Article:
Make sure destinations are safe. You will want to know that the places you will be visiting provide a high level of safety and security. Unfortunately, there are areas around the world today that are not safe for tourists. Even if your destination or destinations have a great safety record, find out if you will be traveling through or spending any time in areas that may present the potential risk of danger.
Learn about the expertise and training of staff. Tour directors and guides should be experienced travelers who are very familiar with the many different kinds of issues that can come up while vacationing. They should be highly knowledge able your travel destination(s). They should be able to communicate clearly and effectively in the areas you visit, which may mean knowing various languages. If your trip is geared toward a certain age group, staff should be aware of the needs and interests of that age group. In addition, all tour directors and guides should be trained in life-saving first-aid techniques.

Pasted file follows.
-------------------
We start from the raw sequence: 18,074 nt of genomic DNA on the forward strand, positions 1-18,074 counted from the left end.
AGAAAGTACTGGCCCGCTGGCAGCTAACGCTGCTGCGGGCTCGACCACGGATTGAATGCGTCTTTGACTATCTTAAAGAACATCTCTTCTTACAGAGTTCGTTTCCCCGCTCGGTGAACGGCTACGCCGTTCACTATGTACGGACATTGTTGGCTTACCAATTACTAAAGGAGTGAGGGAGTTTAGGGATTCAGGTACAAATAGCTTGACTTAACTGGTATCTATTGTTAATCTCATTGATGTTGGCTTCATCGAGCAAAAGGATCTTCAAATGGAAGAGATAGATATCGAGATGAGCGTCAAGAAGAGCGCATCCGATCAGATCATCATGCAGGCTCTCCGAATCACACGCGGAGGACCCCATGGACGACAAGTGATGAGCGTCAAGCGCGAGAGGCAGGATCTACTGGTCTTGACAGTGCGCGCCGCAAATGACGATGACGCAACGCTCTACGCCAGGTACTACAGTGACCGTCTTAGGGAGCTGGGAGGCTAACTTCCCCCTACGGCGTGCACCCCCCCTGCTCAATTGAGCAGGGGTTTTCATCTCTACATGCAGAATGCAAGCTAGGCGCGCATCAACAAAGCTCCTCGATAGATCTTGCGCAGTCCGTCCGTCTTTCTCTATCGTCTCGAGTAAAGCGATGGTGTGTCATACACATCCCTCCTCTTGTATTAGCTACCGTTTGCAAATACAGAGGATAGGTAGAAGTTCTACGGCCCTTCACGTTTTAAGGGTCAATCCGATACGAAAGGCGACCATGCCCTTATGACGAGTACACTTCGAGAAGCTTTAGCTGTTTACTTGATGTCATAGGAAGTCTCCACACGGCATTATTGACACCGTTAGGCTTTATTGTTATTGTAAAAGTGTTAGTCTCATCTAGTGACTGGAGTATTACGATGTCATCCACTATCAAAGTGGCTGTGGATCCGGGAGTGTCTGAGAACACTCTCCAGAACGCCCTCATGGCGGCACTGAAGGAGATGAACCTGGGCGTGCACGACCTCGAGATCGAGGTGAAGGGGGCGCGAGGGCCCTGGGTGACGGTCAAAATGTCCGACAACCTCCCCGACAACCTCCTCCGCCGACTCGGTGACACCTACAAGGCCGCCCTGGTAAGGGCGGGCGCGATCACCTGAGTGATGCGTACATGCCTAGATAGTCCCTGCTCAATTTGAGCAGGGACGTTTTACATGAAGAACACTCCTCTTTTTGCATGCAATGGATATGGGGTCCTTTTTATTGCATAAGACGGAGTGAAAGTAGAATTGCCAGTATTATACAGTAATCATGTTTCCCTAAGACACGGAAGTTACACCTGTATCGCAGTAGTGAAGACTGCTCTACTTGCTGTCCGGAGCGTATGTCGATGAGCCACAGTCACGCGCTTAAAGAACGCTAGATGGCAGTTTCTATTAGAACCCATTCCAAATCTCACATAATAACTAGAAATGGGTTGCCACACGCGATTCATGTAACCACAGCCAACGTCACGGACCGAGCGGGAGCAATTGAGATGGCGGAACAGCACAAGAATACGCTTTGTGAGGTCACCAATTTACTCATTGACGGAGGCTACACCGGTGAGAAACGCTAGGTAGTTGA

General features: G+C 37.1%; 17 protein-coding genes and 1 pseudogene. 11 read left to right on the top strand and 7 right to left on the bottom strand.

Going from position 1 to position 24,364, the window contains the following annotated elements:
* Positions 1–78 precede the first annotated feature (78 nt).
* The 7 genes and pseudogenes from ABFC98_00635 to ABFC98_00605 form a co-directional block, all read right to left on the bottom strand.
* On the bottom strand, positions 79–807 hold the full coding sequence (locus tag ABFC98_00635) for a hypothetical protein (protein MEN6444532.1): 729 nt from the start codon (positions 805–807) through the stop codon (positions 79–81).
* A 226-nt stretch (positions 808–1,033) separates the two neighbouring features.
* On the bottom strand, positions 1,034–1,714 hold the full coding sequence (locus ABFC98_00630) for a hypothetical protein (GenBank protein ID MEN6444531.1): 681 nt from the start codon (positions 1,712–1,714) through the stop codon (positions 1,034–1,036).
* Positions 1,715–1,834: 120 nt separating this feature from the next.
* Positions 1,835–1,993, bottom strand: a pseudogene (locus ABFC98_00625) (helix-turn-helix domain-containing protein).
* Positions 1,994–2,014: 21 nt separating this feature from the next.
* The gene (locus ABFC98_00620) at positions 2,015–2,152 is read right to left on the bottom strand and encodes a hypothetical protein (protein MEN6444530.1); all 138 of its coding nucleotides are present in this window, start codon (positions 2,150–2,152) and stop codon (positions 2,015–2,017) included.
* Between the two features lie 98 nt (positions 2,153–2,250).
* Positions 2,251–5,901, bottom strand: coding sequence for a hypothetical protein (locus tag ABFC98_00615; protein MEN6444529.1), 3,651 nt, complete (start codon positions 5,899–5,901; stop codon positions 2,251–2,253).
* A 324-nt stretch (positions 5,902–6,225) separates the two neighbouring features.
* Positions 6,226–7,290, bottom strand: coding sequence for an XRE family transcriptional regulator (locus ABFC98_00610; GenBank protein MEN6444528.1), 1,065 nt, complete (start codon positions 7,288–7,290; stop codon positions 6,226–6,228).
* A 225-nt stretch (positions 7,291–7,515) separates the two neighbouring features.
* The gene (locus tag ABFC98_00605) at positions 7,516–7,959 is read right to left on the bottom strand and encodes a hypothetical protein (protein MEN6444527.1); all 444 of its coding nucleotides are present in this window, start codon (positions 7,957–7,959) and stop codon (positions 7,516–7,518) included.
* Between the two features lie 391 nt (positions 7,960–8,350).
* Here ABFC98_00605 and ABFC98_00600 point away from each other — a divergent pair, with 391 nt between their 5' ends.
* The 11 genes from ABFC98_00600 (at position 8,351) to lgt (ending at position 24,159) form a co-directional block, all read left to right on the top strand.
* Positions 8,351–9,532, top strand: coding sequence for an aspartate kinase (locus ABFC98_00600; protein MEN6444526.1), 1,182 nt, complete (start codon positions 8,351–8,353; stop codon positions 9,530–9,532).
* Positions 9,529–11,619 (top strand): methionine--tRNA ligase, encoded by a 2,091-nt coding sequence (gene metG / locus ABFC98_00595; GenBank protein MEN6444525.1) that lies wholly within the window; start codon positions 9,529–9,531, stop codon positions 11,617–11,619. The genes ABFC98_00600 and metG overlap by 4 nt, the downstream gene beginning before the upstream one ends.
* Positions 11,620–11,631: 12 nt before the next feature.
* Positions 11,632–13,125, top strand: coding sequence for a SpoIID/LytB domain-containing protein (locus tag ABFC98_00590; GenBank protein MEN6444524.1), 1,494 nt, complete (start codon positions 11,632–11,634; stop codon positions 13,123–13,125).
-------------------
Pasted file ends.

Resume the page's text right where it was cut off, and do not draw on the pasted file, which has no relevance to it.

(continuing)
Ask for cost specifics. Find out exactly what is included in the price you are being asked to pay for your vacation. Most group tours charge one fee that includes hotels, transportation, guides, entry fees, and a certain number of meals each day. Make sure there are no hidden fees that are not part of the overall price. Ask if any excursions will need to be paid for separately.
Inquire about solo travel. If you are thinking about vacationing with a travel group by yourself, you will want to know what traveling solo will entail. Some group tour operators charge solo travelers a higher rate, because they require single rooms. Many companies have programs to help solo travelers find compatible roommates. If you decide you want to share accommodations, find out how the company makes these arrangements and request background about your “travel mate.” Ask to communicate with the person in advance. Learn about the arrangements that can be made during the trip if “travel mates” realize they are not compatible.